We are exploring the feasibility of using additive-manufacturing techniques to create microscale mechanical-logic gates (the essential components of digital circuits that operate in binary logic). If feasible, the resulting circuitry would have applications to materials that can perform computations without requiring an electrical power source.
Though we think of computers as being strictly electronic devices, the original computers were based on mechanical logic, which offers several advantages if it can be readily scaled down to microscale. The main advantage is that mechanical-logic circuits do not require an electrical power source, and computers built from them will have a negligible electromagnetic signature. Recent advancements in additive manufacturing, also called "three-dimensional (3D) printing," enable the precise placement of materials in three dimensions. The Lawrence Livermore National Laboratory's Center for Engineered Materials and Manufacturing recently demonstrated the ability to control the microarchitecture of materials with feature sizes down to 10 micrometers. With these techniques, it may be possible to design mechanical-logic circuits into the microstructure of a material, creating so-called “material logic.” Material logic will allow basic calculations to be performed by the material itself with low electromagnetic signatures and no electrical power input. We intend to demonstrate the feasibility of developing at least one of the universal digital logic gates, either NAND (short for "negative-AND," a type of logic gate that produces an output that is false only if all its inputs are true) or NOR (a logic gate that produces a high output  only if all its inputs are low ). All other logic gates can be constructed from these two. We also intend to answer the following questions of initial feasibility: (1) Can mechanical-logic gates be designed and additively manufactured? (2) Can the logic gates be arranged into a functioning circuit? (3) Can a logic gate be printed inside the microstructure of an architected material?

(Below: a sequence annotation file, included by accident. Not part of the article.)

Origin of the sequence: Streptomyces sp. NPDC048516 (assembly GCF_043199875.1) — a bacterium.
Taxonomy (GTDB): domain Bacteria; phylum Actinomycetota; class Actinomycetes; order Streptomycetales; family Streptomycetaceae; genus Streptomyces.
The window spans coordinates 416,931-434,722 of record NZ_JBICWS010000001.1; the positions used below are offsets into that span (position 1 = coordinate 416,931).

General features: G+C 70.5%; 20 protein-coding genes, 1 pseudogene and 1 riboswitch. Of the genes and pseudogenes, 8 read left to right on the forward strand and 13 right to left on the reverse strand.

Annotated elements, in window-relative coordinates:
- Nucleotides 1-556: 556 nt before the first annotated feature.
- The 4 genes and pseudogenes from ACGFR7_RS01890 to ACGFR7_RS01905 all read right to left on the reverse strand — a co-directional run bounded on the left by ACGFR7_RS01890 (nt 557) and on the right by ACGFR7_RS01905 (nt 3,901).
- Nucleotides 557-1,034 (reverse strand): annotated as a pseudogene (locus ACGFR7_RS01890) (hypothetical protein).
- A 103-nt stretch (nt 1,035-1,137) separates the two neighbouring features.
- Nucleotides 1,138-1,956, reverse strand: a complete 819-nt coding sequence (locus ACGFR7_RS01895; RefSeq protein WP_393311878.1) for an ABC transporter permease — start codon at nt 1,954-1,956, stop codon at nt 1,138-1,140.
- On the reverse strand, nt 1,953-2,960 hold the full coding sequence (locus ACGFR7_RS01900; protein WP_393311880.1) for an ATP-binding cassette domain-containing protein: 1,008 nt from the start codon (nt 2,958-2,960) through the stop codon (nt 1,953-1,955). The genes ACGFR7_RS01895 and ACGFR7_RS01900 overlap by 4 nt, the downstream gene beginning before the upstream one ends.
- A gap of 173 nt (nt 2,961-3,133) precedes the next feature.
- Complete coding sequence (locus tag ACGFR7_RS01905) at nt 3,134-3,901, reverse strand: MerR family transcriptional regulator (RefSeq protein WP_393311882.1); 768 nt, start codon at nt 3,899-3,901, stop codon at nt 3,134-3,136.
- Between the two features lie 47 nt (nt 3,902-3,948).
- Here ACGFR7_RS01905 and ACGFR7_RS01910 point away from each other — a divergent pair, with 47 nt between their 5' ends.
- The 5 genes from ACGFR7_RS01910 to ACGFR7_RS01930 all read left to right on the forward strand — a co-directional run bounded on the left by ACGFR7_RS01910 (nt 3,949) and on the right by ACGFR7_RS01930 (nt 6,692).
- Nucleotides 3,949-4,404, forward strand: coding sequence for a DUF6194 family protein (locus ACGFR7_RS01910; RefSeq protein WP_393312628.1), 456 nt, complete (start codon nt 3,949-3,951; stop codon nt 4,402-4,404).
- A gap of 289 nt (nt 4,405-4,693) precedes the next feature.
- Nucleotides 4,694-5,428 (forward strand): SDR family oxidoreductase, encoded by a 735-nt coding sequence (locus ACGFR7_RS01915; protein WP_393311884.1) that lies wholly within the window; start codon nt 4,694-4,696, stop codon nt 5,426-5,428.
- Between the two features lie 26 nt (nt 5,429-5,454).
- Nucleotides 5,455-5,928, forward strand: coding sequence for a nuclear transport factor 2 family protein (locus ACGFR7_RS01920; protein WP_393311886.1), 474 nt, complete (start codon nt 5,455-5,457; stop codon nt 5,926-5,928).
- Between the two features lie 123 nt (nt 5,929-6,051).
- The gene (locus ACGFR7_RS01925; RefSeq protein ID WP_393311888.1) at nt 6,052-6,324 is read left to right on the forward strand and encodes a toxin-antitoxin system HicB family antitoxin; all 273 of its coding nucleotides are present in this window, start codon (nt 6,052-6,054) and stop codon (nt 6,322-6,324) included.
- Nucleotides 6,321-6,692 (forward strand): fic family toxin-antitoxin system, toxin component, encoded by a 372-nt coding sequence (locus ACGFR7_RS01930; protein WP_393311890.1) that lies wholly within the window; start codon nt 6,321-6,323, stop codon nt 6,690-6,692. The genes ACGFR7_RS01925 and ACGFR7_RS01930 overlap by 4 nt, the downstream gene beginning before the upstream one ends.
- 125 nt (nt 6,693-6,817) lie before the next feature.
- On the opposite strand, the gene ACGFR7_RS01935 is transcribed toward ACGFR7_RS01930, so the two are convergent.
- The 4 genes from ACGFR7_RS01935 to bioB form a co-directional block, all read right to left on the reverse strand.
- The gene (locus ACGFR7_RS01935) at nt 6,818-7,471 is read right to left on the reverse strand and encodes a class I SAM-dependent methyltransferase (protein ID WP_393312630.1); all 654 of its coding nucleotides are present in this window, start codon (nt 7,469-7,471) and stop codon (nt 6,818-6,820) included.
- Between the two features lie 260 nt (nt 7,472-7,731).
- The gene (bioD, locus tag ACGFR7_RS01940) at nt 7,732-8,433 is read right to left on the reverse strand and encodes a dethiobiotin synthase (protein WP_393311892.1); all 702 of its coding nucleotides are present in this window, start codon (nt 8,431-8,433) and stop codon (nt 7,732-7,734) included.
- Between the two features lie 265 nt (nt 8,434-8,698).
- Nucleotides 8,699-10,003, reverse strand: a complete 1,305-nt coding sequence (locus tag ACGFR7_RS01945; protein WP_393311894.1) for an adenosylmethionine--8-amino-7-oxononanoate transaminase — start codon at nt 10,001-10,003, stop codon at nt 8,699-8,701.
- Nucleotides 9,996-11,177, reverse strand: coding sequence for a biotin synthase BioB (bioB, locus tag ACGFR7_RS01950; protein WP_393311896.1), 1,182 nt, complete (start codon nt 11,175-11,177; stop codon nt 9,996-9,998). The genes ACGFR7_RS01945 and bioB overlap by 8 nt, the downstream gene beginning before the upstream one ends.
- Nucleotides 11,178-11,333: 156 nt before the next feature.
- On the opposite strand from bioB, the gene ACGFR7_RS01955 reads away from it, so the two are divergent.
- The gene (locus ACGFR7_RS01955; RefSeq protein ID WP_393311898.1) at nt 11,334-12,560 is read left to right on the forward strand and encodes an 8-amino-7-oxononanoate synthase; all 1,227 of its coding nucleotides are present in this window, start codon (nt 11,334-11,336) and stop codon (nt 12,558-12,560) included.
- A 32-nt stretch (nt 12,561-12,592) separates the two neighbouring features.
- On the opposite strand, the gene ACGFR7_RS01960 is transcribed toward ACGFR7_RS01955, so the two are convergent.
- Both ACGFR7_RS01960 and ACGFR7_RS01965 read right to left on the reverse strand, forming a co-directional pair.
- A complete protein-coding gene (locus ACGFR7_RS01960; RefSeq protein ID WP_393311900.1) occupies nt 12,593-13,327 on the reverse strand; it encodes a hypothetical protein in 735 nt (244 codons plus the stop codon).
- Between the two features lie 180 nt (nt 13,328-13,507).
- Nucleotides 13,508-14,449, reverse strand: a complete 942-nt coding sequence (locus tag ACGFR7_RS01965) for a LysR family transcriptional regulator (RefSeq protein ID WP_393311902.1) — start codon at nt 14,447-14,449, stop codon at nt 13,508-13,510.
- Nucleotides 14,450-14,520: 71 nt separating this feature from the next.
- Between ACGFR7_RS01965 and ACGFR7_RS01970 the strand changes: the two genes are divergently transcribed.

The expected result of this study is an operational logic circuit assembled from discrete additively manufactured logic gates. We will attempt to directly print multiple gates into a circuit with no assembly required. A stretch goal is to print a functional material-logic gate at a scale of tens of micrometers, and demonstrate the feasibility of incorporating mechanical logic gates into material microstructures. If successful, this may lead to materials-based computation systems that are difficult to detect, require no external power, and emit no electromagnetic signature.
This study supports the NNSA goal to expand and apply our science and technology capabilities to deal with broad national security challenges and is tied directly to the Laboratory's advanced materials and manufacturing core competency.
Beginning in May of FY2017, we designed the two mechanical-logic gates, an OR gate and an AND gate (see figure).
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